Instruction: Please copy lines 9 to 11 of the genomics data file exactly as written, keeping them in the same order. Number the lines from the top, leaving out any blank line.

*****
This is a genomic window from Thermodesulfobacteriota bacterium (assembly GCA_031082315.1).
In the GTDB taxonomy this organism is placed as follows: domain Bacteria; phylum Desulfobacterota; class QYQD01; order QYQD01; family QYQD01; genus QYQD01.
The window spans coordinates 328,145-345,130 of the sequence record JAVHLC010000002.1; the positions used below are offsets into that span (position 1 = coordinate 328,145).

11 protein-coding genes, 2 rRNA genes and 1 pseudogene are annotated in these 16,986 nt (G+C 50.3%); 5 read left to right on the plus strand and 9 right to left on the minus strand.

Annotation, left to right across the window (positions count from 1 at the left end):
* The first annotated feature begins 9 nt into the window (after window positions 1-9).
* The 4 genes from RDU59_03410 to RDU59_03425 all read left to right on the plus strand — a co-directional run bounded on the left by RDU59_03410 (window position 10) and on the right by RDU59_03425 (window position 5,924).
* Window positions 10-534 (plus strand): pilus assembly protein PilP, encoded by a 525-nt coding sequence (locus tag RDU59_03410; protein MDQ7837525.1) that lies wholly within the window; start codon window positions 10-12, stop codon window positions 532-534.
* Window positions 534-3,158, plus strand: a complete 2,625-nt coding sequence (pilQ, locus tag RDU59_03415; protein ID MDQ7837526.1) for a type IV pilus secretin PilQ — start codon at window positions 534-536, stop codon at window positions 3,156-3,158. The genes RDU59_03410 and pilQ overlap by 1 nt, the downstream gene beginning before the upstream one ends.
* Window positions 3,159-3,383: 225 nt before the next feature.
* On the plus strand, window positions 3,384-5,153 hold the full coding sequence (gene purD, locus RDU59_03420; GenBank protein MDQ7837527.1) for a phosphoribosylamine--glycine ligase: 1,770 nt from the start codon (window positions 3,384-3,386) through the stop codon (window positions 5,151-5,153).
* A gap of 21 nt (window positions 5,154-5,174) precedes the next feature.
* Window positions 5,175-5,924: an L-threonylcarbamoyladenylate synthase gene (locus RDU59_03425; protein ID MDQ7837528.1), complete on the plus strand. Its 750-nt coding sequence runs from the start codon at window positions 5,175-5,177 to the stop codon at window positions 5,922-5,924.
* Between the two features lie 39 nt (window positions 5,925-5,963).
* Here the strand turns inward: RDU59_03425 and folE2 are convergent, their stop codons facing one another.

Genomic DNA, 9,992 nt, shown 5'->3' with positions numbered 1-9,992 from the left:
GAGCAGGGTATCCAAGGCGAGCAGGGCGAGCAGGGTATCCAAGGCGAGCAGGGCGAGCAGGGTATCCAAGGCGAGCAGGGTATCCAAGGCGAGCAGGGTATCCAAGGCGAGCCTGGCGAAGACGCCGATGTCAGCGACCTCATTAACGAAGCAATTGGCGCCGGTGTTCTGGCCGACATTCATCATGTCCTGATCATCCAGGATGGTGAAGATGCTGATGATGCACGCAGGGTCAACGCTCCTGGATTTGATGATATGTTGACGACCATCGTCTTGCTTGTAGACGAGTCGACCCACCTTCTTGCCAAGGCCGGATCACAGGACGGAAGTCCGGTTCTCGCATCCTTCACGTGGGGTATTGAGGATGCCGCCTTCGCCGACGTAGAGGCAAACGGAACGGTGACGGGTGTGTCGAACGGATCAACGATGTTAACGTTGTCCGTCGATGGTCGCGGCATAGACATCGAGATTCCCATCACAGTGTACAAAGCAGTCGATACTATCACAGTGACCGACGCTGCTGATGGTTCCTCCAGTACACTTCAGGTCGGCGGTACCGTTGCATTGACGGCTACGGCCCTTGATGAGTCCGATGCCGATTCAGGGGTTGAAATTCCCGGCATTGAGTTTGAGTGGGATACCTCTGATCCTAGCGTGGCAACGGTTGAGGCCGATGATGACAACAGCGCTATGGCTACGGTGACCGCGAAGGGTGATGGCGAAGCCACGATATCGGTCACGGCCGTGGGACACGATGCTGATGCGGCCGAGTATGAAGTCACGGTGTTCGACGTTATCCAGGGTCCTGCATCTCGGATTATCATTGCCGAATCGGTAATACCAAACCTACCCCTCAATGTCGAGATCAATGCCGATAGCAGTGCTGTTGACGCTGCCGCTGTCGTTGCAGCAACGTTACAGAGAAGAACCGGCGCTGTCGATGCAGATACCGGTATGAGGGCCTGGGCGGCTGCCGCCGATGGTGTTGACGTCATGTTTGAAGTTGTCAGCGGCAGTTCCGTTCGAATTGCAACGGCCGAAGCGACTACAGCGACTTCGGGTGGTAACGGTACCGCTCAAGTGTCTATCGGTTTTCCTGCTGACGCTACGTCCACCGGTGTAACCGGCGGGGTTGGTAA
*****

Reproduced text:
* Window positions 534-3,158, plus strand: a complete 2,625-nt coding sequence (pilQ, locus tag RDU59_03415; protein ID MDQ7837526.1) for a type IV pilus secretin PilQ — start codon at window positions 534-536, stop codon at window positions 3,156-3,158. The genes RDU59_03410 and pilQ overlap by 1 nt, the downstream gene beginning before the upstream one ends.
* Window positions 3,159-3,383: 225 nt before the next feature.
* On the plus strand, window positions 3,384-5,153 hold the full coding sequence (gene purD, locus RDU59_03420; GenBank protein MDQ7837527.1) for a phosphoribosylamine--glycine ligase: 1,770 nt from the start codon (window positions 3,384-3,386) through the stop codon (window positions 5,151-5,153).